Tales of the Fathers of the Conservative Movement

Front Cover
Shengold Publishers, 1989 - Religion - 80 pages
0 Reviews
Saul Lieberman, Alexander Marx and Louis Finkelstein--the giants of the Jewish Theological Seminar. Rabbi Bernard Mandelbaum had daily contact with them. He also details events in Solomon Schechter's life which he uncovered in over 200 letters. The reader will be enlightened, moved and charmed by the "behind-the-scenes" happenings which reveal the wisdom and wit of these great men.

From inside the book

What people are saying - Write a review

We haven't found any reviews in the usual places.


Saul Lieberman

2 other sections not shown

Common terms and phrases

About the author (1989)

Bernard Mandelbaum, 1922 - 2001 Rabbi Bernard Mandelbaum was born in 1922 in Brooklyn, New York. He graduated from Columbia College in 1942 and went directly into the seminary. After being ordained by the Jewish Theological Seminary, Mandelbaum held a variety of positions at the there, including Dean of Students, Provost and Professor of Midrash, or scriptural interpretation. In 1966, Mandelbaum became President of the seminary and was believed to be next in line for the chancellery, the position of which is considered to be the de facto leader of the Conservative movement, to which nearly two million American jews belong. Unfortunately for Mandelbaum he was ousted out of the position by his own successor for the presidency simply because Mandelbaum was considered to be too conservative. Mandelbaum left the seminary after that. He went on to hold the post of president of the American-Israeli Cultural Foundation, executive vice president of the Synagogue Council of America and created and led the Foundation for Future Generations, which supports Jewish education. Mandelbaum wrote several books, the most famous of which was a critical edition of the "Peskita deRav Kahana," a work of biblical interpretation that dates back to the fifth century. It was published by the seminary in 1962. Bernard Mandelbaum died on June 19, 2001 at a nursing home in Florida from a heart attack. He was 79.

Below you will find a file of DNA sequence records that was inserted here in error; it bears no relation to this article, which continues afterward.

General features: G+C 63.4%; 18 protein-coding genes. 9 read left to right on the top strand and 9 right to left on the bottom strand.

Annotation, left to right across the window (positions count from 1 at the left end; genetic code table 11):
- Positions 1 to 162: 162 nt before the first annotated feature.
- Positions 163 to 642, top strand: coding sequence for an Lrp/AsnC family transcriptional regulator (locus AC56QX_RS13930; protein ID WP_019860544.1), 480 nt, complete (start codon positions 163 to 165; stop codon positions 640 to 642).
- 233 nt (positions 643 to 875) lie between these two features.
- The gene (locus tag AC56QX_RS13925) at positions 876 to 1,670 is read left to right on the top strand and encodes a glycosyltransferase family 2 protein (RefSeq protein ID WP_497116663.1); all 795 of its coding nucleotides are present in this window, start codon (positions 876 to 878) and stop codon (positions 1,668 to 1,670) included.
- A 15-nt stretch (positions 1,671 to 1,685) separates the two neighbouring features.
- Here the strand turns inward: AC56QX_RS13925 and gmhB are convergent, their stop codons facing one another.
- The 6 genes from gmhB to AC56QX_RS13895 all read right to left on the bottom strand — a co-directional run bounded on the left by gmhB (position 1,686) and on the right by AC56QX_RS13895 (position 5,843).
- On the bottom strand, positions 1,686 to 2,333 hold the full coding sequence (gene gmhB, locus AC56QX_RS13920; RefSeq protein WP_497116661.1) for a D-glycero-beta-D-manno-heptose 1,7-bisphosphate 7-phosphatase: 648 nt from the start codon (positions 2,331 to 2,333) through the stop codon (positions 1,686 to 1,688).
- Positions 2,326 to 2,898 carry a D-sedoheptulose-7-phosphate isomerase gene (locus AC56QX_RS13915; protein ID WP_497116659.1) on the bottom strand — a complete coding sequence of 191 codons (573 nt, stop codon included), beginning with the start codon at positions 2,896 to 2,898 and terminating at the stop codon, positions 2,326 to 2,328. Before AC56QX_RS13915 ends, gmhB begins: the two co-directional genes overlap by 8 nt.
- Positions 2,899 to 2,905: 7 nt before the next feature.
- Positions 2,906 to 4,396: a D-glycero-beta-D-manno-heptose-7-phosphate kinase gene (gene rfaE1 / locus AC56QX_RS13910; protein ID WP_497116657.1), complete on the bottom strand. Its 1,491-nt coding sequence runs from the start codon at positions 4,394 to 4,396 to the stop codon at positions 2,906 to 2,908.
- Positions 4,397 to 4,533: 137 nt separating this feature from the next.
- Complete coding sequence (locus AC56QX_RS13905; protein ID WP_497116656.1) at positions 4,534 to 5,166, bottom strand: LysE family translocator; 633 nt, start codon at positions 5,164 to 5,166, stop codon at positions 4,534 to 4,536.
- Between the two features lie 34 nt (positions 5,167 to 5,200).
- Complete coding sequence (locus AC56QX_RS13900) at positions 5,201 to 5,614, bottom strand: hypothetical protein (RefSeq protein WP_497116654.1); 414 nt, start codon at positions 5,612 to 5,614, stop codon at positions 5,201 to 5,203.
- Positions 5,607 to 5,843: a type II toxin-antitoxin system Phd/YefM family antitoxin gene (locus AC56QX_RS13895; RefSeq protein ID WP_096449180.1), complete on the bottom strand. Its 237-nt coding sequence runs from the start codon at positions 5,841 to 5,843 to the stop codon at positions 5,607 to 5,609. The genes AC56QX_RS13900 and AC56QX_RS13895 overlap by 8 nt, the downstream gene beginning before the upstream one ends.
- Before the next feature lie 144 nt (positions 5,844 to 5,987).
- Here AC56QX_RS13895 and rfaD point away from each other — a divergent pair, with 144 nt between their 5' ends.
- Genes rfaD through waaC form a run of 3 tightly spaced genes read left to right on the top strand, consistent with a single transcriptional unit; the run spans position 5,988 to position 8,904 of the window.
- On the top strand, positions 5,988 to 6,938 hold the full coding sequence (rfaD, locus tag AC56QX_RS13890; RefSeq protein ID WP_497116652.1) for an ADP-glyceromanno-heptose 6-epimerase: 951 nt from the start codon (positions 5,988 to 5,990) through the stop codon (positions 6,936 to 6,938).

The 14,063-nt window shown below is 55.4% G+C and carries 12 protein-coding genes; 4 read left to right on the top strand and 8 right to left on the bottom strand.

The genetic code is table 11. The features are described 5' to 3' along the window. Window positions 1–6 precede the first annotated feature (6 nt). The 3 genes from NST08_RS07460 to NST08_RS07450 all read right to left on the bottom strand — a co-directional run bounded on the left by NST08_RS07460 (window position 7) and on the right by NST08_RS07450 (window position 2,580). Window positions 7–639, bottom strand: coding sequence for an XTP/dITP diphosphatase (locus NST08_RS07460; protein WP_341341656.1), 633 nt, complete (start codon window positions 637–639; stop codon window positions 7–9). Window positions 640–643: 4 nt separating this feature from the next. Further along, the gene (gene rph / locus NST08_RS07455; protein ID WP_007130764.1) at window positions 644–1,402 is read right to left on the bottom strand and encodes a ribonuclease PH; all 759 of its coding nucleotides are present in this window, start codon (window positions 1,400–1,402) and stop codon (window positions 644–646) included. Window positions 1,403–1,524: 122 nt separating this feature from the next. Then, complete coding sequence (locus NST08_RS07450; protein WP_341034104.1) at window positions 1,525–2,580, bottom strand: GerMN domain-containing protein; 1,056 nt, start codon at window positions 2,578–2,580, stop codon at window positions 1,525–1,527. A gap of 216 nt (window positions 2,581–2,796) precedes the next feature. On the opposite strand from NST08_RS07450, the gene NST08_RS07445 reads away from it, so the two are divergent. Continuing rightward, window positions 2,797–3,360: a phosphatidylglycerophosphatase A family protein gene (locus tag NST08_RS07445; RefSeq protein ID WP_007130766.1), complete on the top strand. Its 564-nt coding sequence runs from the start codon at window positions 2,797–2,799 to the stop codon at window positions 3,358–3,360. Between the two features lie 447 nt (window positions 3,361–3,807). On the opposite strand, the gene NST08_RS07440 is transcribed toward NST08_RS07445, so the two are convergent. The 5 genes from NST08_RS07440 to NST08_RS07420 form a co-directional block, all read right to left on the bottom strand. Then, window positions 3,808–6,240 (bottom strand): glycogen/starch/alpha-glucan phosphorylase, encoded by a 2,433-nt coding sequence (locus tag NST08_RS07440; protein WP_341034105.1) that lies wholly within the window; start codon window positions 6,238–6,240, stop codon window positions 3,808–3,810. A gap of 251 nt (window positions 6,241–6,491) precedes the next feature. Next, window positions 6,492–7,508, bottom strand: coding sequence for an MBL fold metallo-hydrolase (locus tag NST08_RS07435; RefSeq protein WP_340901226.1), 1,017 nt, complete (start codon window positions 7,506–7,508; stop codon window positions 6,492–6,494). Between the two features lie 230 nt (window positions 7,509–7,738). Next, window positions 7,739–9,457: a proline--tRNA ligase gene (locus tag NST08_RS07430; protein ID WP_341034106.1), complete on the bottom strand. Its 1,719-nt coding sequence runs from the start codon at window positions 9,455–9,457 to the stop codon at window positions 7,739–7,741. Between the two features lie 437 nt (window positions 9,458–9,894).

Bibliographic information